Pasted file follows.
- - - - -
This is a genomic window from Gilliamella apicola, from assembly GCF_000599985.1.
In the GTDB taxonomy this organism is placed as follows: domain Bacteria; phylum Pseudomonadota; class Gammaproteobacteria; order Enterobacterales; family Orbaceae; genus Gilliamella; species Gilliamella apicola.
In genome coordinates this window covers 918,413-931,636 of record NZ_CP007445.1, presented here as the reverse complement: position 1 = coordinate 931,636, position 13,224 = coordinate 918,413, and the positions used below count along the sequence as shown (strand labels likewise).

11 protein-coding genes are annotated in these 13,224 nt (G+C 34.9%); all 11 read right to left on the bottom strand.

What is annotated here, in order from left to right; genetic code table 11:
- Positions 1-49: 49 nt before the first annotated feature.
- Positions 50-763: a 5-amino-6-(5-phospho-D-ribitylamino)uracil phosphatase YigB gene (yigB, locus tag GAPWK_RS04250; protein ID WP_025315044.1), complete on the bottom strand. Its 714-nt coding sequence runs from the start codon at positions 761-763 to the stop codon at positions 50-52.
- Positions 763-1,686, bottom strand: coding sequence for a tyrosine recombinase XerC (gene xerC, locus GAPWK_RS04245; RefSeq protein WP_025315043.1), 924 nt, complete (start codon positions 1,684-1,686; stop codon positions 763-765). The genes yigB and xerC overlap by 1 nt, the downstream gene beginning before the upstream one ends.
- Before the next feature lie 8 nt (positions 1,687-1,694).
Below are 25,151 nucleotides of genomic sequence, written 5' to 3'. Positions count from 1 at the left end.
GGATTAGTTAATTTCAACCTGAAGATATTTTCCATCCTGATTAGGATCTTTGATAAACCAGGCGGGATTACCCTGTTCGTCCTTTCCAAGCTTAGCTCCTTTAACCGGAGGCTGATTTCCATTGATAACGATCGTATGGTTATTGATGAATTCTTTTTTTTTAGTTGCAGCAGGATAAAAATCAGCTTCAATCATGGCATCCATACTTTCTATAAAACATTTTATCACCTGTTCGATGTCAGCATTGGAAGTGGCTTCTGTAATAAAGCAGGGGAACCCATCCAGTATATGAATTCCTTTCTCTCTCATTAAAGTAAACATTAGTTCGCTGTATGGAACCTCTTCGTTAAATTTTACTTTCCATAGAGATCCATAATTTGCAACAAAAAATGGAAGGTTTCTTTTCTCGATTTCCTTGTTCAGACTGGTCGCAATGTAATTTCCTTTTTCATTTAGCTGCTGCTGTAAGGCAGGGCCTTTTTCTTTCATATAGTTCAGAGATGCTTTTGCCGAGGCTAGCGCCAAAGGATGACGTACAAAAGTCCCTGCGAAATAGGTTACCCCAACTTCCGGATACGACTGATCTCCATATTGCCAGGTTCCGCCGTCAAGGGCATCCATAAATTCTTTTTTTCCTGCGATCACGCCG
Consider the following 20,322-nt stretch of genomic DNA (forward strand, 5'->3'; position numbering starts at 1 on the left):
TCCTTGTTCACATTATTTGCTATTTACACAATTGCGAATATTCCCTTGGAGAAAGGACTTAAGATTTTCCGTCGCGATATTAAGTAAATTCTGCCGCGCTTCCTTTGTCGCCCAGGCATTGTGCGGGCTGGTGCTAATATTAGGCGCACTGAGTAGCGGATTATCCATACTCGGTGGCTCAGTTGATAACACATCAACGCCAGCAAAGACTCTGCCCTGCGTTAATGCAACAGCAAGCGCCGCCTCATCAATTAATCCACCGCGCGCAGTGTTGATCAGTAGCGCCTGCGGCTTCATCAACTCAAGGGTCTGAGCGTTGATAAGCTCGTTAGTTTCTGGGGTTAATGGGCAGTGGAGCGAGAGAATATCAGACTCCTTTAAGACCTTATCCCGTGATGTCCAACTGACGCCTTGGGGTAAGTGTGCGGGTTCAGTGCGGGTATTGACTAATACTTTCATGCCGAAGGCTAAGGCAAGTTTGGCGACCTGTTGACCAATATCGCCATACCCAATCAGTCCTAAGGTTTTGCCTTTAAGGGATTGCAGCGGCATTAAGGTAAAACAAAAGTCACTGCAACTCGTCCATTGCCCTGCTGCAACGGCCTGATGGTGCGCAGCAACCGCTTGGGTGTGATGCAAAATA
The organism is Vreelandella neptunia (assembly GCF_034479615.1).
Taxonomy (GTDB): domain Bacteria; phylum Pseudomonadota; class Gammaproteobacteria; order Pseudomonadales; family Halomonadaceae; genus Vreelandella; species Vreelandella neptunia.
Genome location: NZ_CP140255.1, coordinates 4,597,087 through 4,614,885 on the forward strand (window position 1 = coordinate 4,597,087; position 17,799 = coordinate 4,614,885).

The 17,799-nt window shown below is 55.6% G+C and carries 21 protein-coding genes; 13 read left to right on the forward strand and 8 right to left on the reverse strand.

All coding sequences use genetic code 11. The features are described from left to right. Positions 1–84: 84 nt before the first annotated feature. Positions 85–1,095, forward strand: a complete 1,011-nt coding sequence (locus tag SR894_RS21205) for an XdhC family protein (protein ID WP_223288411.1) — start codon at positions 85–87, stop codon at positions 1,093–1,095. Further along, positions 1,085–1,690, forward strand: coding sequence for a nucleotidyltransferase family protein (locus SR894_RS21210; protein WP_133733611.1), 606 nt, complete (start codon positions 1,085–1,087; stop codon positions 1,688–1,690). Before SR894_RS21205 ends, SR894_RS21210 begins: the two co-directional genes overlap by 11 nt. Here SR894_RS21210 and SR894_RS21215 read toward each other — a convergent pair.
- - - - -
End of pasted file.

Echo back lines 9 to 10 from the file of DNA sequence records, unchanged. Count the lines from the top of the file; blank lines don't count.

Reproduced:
- Before the next feature lie 8 nt (positions 1,687-1,694).
Below are 25,151 nucleotides of genomic sequence, written 5' to 3'. Positions count from 1 at the left end.